Much like oil, diamonds tend to feed a vicious cycle of greed and misconduct. An article in African Muckraking: 75 Years of African Investigative Journalism exposing the failure of the vaunted Kimberley Process reminds us of this. Its introduction comments incisively on the diamond industry’s proposed solution to prevent “blood diamonds” from entering the global supply chain: “ . . . extraordinarily, Africa is the only continent where expertise, ideas and knowledge about individual countries is deemed to reside in Western countries. The diagnosis of, and remedies to, Africa’s problems are cobbled together in the West, far removed from the source of the problems themselves.” 
These words also apply to journalistic coverage and perceptions of Africa. Edited by Anya Schiffrin and George Lugalambi, two former journalists and current professors on the topic, African Muckraking is a concerted effort to remind the world that African journalists deserve their well-earned place in the pantheon of investigative journalism.
African Muckraking follows from Schiffrin’s earlier work Global Muckraking, which compiled a century and a half of campaigning and investigative journalism from the Global South—Africa, Asia, Latin America. The editors’ aims are twofold: to dispel the “sneaking assumption that good journalism simply doesn’t originate in Africa” and to remind jaded readers that “journalism really can change the world.” They excel at this and have crafted a superb, although at times incredibly depressing, testament to the power of journalism as a bulwark against unchecked power and greed.
Drawing from numerous African libraries and archives as well as the collections of the British Library, the School of Oriental and African Studies, and the Library of Congress, African Muckraking includes 41 journalistic pieces. The book draws explicit attention to the difficulty of acquiring records of African journalism, particularly pieces published before the 1990s, since there are no online archives. This fact pushes the authors to persevere and ensure, as Schiffrin tells us in her introduction, “that the world see the passion, commitment and range of coverage displayed by so many African writers.”
The usual suspects—kleptocrats, diamond smugglers, arms dealers, apartheid-era death squads, liberation movement infighters, genocidaires, Western aid workers, Biafran intellectuals, jihadists, corrupted revolutionary leaders—are all present. However, the most phenomenal passages in African Muckraking are split into three categories: articles that impacted the course of history, articles that resulted in policy changes, and articles that bring to light information generally unknown, even to those considering themselves old Africa hands. Examples include:
- Legendary South African journalist Anton Harber’s exposé in The Mail revealed the Inkatha Freedom Party to be a comprador organisation taking payments from the apartheid regime. The piece significantly weakened hardliners within the apartheid regime who attempted to position Inkatha as a counterweight to the African National Congress. The result was a complete dynamic change in negotiations for the country’s democratic transition.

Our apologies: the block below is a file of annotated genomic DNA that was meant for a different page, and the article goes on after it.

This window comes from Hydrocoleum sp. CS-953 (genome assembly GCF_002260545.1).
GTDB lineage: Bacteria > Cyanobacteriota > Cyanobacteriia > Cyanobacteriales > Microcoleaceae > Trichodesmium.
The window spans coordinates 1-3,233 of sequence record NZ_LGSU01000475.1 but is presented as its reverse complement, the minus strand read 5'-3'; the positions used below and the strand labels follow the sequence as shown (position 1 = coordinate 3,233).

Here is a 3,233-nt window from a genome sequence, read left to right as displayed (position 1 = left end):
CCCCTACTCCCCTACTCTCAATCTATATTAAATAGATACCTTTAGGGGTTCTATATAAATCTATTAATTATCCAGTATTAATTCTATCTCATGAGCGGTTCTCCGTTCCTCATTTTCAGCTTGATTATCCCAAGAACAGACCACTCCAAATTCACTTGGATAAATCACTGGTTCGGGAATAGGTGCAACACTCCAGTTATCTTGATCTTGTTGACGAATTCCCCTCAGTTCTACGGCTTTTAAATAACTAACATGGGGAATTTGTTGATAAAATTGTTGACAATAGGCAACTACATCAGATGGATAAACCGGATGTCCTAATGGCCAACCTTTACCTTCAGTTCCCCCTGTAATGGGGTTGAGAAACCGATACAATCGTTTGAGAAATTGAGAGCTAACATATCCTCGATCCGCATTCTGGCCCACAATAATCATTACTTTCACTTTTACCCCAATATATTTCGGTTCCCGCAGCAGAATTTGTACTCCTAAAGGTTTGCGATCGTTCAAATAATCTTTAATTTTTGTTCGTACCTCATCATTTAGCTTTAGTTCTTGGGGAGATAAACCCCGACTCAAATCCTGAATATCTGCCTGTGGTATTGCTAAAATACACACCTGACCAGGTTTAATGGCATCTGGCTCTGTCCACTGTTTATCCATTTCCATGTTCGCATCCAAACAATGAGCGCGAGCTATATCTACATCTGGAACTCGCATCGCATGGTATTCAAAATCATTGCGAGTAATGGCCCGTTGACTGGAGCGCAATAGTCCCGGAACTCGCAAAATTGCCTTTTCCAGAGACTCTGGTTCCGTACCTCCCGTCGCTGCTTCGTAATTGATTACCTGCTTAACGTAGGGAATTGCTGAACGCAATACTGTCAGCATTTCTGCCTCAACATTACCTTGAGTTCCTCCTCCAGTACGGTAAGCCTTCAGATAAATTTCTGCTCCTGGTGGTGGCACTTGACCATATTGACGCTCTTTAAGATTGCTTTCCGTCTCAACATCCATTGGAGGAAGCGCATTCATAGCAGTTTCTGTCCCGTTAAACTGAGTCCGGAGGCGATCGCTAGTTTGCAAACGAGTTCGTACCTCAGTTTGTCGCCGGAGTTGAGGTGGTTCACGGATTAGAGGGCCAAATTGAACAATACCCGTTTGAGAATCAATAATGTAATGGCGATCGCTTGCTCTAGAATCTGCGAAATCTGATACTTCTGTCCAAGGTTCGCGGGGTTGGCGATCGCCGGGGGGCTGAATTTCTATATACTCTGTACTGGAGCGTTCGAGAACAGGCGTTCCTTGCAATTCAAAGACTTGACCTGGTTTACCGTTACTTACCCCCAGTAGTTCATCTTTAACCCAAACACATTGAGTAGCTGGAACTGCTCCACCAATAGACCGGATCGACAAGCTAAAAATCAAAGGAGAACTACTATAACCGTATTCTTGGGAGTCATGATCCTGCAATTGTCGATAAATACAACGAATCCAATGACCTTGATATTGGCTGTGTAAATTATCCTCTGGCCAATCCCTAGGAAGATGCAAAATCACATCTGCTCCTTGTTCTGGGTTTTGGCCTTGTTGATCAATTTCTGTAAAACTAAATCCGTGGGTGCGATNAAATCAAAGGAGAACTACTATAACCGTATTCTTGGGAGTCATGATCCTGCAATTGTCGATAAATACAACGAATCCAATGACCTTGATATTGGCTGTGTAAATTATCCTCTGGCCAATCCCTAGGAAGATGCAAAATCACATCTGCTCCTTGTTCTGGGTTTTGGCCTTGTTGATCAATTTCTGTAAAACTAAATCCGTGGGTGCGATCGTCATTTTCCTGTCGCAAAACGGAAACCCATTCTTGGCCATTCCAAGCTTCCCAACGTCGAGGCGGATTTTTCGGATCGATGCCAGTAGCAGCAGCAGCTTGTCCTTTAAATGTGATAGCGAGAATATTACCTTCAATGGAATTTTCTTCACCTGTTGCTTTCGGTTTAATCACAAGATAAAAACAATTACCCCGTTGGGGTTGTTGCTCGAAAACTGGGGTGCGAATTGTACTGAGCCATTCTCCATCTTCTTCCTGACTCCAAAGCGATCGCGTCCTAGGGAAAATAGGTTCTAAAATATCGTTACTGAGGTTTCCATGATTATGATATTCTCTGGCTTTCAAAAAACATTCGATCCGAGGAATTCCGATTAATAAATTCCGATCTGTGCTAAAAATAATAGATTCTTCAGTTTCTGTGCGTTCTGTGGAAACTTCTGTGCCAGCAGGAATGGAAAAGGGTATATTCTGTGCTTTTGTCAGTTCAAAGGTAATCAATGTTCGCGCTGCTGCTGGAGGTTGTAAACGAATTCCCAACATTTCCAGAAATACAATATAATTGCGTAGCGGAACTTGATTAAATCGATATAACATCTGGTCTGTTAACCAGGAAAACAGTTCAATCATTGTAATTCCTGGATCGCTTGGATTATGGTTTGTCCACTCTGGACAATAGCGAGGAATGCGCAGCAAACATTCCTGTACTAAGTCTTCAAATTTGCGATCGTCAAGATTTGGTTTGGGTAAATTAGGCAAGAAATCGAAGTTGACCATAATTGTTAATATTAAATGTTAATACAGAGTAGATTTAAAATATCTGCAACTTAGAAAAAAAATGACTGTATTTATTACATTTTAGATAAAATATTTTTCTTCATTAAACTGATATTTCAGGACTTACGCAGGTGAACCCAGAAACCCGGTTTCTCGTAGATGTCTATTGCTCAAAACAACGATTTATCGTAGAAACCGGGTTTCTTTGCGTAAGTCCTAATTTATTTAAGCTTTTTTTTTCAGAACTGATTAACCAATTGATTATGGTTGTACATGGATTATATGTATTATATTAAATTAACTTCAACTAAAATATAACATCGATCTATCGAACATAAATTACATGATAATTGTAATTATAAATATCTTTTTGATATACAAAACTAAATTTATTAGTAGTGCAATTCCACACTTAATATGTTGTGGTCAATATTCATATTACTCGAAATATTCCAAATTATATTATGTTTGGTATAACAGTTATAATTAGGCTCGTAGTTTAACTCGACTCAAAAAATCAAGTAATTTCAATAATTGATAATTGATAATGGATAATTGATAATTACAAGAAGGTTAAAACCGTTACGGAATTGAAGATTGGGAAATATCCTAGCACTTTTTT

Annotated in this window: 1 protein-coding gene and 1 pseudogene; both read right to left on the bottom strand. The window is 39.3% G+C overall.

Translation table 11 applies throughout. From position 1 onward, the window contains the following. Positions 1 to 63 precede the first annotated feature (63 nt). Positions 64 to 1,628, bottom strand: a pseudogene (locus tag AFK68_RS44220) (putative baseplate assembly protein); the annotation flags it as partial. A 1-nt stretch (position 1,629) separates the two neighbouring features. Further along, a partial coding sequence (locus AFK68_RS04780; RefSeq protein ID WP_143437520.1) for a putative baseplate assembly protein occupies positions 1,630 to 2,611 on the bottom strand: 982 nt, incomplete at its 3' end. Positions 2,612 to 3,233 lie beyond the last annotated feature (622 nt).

- Nigerian journalist Omololu Falobi’s media advocacy for the rights of people to have access to accurate information on HIV and AIDS became a reference points for millions.
- Barry Sergeant’s Panama Papers–based investigation revealed the suspicious activities of a shady businessman with close ties to the Democratic Republic of the Congo government.
In short, African Muckraking highlights the universal, political importance of investigative journalism to advancing social change. Indeed, the original “muckrakers” were American Progressive-era journalists under attack from the presidency. Burkinabe journalist Norbert Zongo, writing in 1990, pronounces: “this kind of regime considers only one thing, values only one thing; the life of the president, a life of power . . . the lesson was taught . . . I’m just passing it along to you. Learn it!” Journalists the world over have much to learn from Zongo’s advice.
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Political and economic development, the fight against corruption, the importance of journalism—these are the themes brought to life by Signé, Okonjo-Iweala, and Schiffin and Lugalambi, with distinctive African renditions we have highlighted. The multitudes of the African experience, then, should be understood for what they are. Unique, yes, but extant in, and the product of, a globalised world.
Chichi Anyoku is a master in public policy and master in business administration student at the Harvard Kennedy School of Government and Harvard Business School, where she is a David M. Rubenstein fellow. Previously, she worked in consulting and investments at A.T. Kearney and Cambridge Associates. Chichi is a proud Nigerian American, whose family hails from Anambra State.
Marc Anani-Isaac is a master in public policy and master in business administration student at the Harvard Kennedy School of Government and Harvard Business School, where he is a Fulbright scholar and David M. Rubenstein fellow. Previously, he was a member of the Financial Institutions Group investment team at the International Finance Corporation (a member of the World Bank Group) in Nairobi, Kenya. Prior, he worked in investment banking in London and Paris, first for Barclays Capital and later at Merrill Lynch International. He is passionate about financial inclusion in Africa.
African Development, African Transformation: How Institutions Shape Development Strategy by Landry Signé, Cambridge University Press, 221 pp., 2018, ISBN 978-1-108-45620-3.
Fighting Corruption Is Dangerous: The Story Behind the Headlines by Ngozi Okonjo-Iweala, MIT Press, 173 pp., 2018, ISBN 978-0-262-03801-0.
African Muckraking: 75 Years of African Investigative Journalism edited by Anya Schiffrin and George Lugalambi, Jacana Media, 384 pp., 2018, ISBN 978-1-431-42586-0.
Edited by: Chidi Agu
Photo by: Wikimedia Commons